Black truffle collector breaks with tradition to sell direct to the consumer
Josep Maria Carol, owner, Carol Tófones (truffles) and a founding member of the Osana Truffle Grower’s Association is a strong supporter of the regulation of the truffle industry, leading the fight against illegal growers and supporting best truffle collection practices.
The third-generation family collector is now teaching his daughter Núria, 23, how to become a pioneer in the collection and marketing of truffles, which in itself is an accomplishment because most collectors in this region are male, retired, and trade on the black market.
“A truffle is a type of mushroom which typically grows on the roots of trees. The best kinds are found in Italy and France, where the soil types are perfect. They are expensive because they are rare, they are difficult to find and they have a unique flavour. In some cases, the price can go up to €400 per kilo,” said Carol.
“They vary in size, from 4cm in diameter to 8cm and can weigh up to 100g. This explains their high price on the specialised markets that sell them in Catalonia such as those in Vic or Centelles.”
Vic is the capital of Osona (municipality) in Catalonia, Northeast Spain and Carol has a stall at the local market in Plaça Major, every Tuesday and Saturday to make truffles more accessible to a new generation.
Other regions known for black truffles (Tuber Melanosporum or ‘black diamond’) include Alba in Italy’s Piedmont region and Périgord, in south-west France. Other black truffles can also be found in Greece, Spain and Italy and new cultivation of truffles are being carried out in California and Australia.
The global truffles market is expected to reach a CAGR of more than 19% during the period 2019-2023, according to Technavio. It predicts a key factor driving growth is the rise in commercial truffle farming.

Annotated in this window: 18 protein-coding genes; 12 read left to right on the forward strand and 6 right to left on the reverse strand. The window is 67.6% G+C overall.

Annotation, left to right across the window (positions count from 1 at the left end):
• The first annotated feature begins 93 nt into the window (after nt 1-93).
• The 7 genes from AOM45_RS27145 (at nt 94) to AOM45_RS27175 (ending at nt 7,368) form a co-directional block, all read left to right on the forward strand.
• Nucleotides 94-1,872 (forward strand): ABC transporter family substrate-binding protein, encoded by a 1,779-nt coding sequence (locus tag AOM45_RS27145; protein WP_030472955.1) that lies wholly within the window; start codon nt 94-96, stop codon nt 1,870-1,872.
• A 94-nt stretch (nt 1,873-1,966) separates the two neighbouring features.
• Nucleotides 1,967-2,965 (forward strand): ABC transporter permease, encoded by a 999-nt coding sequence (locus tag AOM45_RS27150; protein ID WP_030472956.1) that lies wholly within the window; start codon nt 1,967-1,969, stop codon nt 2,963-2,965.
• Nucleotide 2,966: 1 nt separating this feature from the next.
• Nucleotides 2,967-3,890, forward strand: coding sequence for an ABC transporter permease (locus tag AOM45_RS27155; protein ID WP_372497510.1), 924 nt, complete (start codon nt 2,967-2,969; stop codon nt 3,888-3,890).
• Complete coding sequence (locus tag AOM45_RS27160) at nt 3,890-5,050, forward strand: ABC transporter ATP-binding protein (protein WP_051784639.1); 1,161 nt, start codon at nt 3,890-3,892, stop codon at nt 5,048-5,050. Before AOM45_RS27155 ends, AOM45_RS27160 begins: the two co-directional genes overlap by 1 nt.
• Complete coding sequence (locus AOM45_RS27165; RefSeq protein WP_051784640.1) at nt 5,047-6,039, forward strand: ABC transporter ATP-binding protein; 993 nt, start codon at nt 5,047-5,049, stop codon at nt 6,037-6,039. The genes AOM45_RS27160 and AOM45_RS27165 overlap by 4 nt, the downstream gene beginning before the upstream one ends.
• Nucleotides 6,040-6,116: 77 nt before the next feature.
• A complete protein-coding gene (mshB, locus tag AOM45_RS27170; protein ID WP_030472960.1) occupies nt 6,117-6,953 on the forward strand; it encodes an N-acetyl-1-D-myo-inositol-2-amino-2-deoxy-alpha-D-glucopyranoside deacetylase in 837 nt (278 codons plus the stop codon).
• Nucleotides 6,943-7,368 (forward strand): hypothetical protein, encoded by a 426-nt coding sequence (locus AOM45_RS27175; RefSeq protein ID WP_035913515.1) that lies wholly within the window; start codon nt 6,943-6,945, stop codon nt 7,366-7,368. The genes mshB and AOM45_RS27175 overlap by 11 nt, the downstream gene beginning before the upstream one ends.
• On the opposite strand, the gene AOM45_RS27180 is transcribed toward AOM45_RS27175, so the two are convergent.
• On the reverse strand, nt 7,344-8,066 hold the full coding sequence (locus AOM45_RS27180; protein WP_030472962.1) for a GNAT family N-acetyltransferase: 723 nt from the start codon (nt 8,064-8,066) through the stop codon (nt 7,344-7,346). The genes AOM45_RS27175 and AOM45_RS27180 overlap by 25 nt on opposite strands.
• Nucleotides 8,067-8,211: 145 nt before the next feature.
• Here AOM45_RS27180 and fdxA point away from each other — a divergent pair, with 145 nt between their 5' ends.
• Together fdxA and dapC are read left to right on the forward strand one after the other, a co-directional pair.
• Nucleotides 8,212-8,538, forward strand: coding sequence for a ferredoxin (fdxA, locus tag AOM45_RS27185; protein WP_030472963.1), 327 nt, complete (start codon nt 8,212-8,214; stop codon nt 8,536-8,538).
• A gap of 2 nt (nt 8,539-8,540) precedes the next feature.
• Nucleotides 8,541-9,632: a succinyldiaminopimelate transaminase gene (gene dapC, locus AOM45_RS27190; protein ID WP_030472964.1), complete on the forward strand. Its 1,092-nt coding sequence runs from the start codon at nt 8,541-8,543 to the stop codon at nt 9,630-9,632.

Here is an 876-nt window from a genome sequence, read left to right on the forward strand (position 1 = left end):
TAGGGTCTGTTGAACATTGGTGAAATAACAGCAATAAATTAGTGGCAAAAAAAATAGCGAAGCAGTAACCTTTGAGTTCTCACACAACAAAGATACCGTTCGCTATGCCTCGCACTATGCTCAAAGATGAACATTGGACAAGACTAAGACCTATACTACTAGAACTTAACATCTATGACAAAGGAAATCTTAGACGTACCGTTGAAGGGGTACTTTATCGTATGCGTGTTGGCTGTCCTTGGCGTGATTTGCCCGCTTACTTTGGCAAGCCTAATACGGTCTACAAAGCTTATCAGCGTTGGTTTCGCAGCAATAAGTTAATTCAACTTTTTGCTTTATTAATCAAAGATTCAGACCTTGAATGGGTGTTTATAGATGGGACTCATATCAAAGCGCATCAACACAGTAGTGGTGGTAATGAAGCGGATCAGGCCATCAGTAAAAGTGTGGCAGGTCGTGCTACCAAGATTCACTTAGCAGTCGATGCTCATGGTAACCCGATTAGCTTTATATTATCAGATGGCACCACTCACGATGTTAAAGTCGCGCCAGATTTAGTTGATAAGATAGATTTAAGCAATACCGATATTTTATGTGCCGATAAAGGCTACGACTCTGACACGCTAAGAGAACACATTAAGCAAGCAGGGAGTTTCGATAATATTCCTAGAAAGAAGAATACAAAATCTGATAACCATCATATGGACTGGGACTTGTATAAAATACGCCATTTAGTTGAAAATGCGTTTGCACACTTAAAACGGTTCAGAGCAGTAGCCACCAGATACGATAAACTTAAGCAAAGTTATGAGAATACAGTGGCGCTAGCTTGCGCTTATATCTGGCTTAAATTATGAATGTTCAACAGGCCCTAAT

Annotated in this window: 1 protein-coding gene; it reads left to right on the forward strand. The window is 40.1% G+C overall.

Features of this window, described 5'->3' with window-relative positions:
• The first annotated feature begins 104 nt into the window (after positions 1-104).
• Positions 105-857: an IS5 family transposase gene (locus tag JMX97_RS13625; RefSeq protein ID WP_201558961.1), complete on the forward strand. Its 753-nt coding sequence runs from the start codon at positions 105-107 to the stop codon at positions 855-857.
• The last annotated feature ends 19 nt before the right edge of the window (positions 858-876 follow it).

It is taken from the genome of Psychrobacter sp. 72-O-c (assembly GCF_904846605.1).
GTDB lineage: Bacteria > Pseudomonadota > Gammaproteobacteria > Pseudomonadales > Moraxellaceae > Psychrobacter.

It claims commercial truffle farms are gaining popularity across the world as they produce higher volumes of truffle than traditional truffle cultivation in the wild. It says as a result, the gap between the supply and demand for truffles is reducing. Several countries including Australia, the UK, the US, Canada, and New Zealand are engaged in commercial truffle farming.
“The challenge for us today is climate change. There are very few types of truffle that are considered good or high quality, and they will not grow in most areas due to the soil pH, moisture, and soil content. They can take five to 10 years to mature to become big enough to hunt for,” said Carol.
“I’m happy right now thanks to the position I am in (openly selling the product to consumers) but I see hard times ahead due to climate change because mushroom collection is dependent on the weather and truffle yields are much lower than they used to be.”
The shelf life of a truffle is only good for a day or at most a week and they have a short season, of a few months. Once harvested, they need to be eaten as after five days the aroma will disappear after seven days all the flavour is gone.
Most black truffles are an ideal accompaniment to sauces, pates and dishes en croute, to keep the maximum flavour.
Talking about why he decided to set up a market stall, Carol said he was persuaded by Pep Palau, co-director, Forum Gastronomic Barcelona, because he wants to protect the industry.
“The black truffle industry is responsible for the damage it is doing. The industry hasn’t evolved because it’s sold in secret on the black market, which means it is uncontrolled and cultivation is not regulated,” said Palau.
“The black truffle isn’t protected. We want to open it up to protect the industry. The collection and marketing of the product is conservative but in a negative way and the future of the industry depends on cultivating it. People in the industry don’t want to do it because they think it will kill their business so there is a battle on our hands to bring it out into the open and to become more transparent.
“Some collectors want to keep trading as it is and others want to evolve and cultivate the product and protect it so it doesn’t die.”